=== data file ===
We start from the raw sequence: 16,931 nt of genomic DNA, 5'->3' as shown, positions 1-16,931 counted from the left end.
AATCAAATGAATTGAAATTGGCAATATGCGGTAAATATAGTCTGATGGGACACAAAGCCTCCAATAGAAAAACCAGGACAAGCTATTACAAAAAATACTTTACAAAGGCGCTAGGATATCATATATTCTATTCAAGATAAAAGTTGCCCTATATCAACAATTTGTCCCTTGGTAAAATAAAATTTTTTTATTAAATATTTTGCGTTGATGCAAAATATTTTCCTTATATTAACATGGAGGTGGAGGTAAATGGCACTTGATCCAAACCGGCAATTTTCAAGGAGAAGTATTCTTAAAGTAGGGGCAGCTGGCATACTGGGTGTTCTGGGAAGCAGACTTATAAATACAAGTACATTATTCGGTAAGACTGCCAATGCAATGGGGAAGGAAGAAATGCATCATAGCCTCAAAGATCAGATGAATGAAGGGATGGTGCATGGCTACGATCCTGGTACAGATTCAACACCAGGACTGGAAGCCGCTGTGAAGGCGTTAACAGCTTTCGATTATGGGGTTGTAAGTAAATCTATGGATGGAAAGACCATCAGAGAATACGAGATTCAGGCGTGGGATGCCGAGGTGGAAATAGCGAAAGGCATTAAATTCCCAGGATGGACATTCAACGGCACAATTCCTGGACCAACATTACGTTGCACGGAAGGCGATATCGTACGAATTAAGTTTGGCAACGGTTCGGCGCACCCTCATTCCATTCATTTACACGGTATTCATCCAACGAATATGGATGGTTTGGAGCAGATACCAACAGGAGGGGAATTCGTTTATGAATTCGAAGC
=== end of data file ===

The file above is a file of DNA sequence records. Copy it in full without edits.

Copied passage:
We start from the raw sequence: 16,931 nt of genomic DNA, 5'->3' as shown, positions 1-16,931 counted from the left end.
AATCAAATGAATTGAAATTGGCAATATGCGGTAAATATAGTCTGATGGGACACAAAGCCTCCAATAGAAAAACCAGGACAAGCTATTACAAAAAATACTTTACAAAGGCGCTAGGATATCATATATTCTATTCAAGATAAAAGTTGCCCTATATCAACAATTTGTCCCTTGGTAAAATAAAATTTTTTTATTAAATATTTTGCGTTGATGCAAAATATTTTCCTTATATTAACATGGAGGTGGAGGTAAATGGCACTTGATCCAAACCGGCAATTTTCAAGGAGAAGTATTCTTAAAGTAGGGGCAGCTGGCATACTGGGTGTTCTGGGAAGCAGACTTATAAATACAAGTACATTATTCGGTAAGACTGCCAATGCAATGGGGAAGGAAGAAATGCATCATAGCCTCAAAGATCAGATGAATGAAGGGATGGTGCATGGCTACGATCCTGGTACAGATTCAACACCAGGACTGGAAGCCGCTGTGAAGGCGTTAACAGCTTTCGATTATGGGGTTGTAAGTAAATCTATGGATGGAAAGACCATCAGAGAATACGAGATTCAGGCGTGGGATGCCGAGGTGGAAATAGCGAAAGGCATTAAATTCCCAGGATGGACATTCAACGGCACAATTCCTGGACCAACATTACGTTGCACGGAAGGCGATATCGTACGAATTAAGTTTGGCAACGGTTCGGCGCACCCTCATTCCATTCATTTACACGGTATTCATCCAACGAATATGGATGGTTTGGAGCAGATACCAACAGGAGGGGAATTCGTTTATGAATTCGAAGC